It’s finally that time. No, not Christmas. THE WORLD CUP. It’s just around the corner, and if you squint real hard you can probably see the sleepless nights and heart-thumping contests already. But to warm you up, here’s your dose of group tasters. It’s where you’ll get to experience a taste of each side, before you see the real deal next month. For the month of May, every Tuesday and Thursday will be a dose of food for thought with each group drop.
So sit back, be ready to drool, and enjoy.
The age old problem for France will be whether they can score on the day. It’s all a bit like buying a fresh delicious croissant at the bakery, one of two things can happen. One can be the disappointment of a poor quality croissant, which is how most feel when France muck up their opportunities in front of goal. But a good croissant? Well that’s the best thing you’ll have all week.
France are a super fluid, pretty football type of side. They can kill you with combinations between the lines if you’re not tidy in tracking your players. France’s build up play is mesmerising across the park. Particularly so when they can involve their high fullback, who you can confuse as traditional wingers if you’re not paying attention.
Without the ball they enjoy utilising their pivoting, quality midfielders to protect their defence when under the cosh. Importantly, they’re comfortable in mixing up their formation. With this the side are able to adapt to their opposition without letting that totally dictate their style of play.
A bit like top deck Cadbury block of chocolate, there’s two different sides of Korea we could see at the World Cup.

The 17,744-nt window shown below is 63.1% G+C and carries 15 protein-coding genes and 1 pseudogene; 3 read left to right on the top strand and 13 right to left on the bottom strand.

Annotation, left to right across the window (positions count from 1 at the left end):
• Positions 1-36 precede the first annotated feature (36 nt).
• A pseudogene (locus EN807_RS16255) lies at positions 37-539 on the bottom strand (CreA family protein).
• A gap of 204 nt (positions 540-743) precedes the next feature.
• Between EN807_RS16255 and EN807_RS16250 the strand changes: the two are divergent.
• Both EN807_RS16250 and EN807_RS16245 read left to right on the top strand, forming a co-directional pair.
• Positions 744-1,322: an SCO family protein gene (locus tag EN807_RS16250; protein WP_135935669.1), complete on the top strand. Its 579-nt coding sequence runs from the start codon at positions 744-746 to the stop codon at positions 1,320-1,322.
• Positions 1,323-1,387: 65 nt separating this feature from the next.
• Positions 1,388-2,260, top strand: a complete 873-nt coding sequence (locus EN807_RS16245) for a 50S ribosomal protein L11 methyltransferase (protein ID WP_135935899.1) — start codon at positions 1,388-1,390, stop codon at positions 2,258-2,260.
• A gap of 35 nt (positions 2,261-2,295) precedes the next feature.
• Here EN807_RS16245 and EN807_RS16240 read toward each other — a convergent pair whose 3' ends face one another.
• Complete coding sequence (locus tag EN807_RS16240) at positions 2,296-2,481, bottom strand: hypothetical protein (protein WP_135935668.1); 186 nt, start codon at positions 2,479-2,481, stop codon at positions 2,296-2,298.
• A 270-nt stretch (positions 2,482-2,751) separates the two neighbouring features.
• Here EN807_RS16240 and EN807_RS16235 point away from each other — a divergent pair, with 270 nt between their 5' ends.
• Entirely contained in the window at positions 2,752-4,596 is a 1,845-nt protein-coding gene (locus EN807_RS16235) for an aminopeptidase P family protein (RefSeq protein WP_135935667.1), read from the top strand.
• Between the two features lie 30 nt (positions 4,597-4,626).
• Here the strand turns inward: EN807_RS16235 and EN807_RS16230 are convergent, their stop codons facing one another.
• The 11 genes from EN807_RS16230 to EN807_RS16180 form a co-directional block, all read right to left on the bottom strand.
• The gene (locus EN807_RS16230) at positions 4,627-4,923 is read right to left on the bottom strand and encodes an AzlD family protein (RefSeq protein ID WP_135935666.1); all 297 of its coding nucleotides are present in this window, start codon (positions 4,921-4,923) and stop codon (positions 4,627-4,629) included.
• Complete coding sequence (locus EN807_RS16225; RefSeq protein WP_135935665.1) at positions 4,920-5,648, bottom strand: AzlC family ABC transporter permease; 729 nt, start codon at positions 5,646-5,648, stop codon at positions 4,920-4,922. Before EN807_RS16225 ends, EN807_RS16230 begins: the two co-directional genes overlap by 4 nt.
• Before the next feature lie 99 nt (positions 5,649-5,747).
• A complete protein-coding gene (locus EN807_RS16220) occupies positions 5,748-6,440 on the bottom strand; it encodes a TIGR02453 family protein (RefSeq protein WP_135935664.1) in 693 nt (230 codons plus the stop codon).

For their top, white chocolate side, Korea are an exciting outfit, looking to hit the gas and attack. They’re able to flood the final third in numbers, with players producing some dazing runs off the ball, creating space and excitement. For the dairy milk side, this is a side who will shut up shop before you even realised it was open. Don’t be fooled if they continue to play an attacking style in the lead up to the Cup, they can protect the goal better than teenage me protected my food around my dad and brothers.
A key position for South Korea is their holding midfielder, likely filled by Y Lee. This is where the game will be won or lost for Korea, not the approach they attack the game. At their best, they will break up the oppositions attack and dictate play here. At their worst, they’ll barely see the ball all match and have a marker stuck on them like a fly.
Much like how a scotch finger biscuit will get me moving forward to reach it, Norway is all about heading towards goal when on the ball.
If found soaking up opposition pressure, like a scotch finger biscuit soaks up tea, Norway can spring into attack with a quick break and have three players make themselves available up top, moving from a 442 defensively to more of an attacking 433. Essentially, on the ball the first move from Norway will always look to play their first movement forward. With everyone on the same page, this gives them the jump in attack.
Defensively the side will use their attacking players to press and not allow teams to comfortably play out from the back. Norway are a well structured outfit, who are able to squeeze a side into a the pockets. Will this structure be enough? And for all their forward looking play, will they be able to find the back of the net?
What will be key to seeing Nigeria score will the their flying wingers, who fly faster than a kid eating wiz fizz. I’m half convinced they eat wiz fizz to prepare for the match and at half time. They’re pinging.
In all likelihood, the reality is Nigeria will be looking at remaining defensively sound in this tournament. They’ve shown themselves more than capable of it. A side who like to create congestion in the midfield and defence, creating a really solid, organised block. They force their opponents to play wide due to their structure. With a goalkeeper who’s had plenty of pundits in Oluehi, only a fool would think this side will be a walk over.
The pace Nigeria have up top is bound to be a fullbacks nightmare. Whilst the flanks will be an area they will likely look to utilise often in attack, they can also mix it up and play through the centre of the park with players able to carry the ball out and into spaces in transition.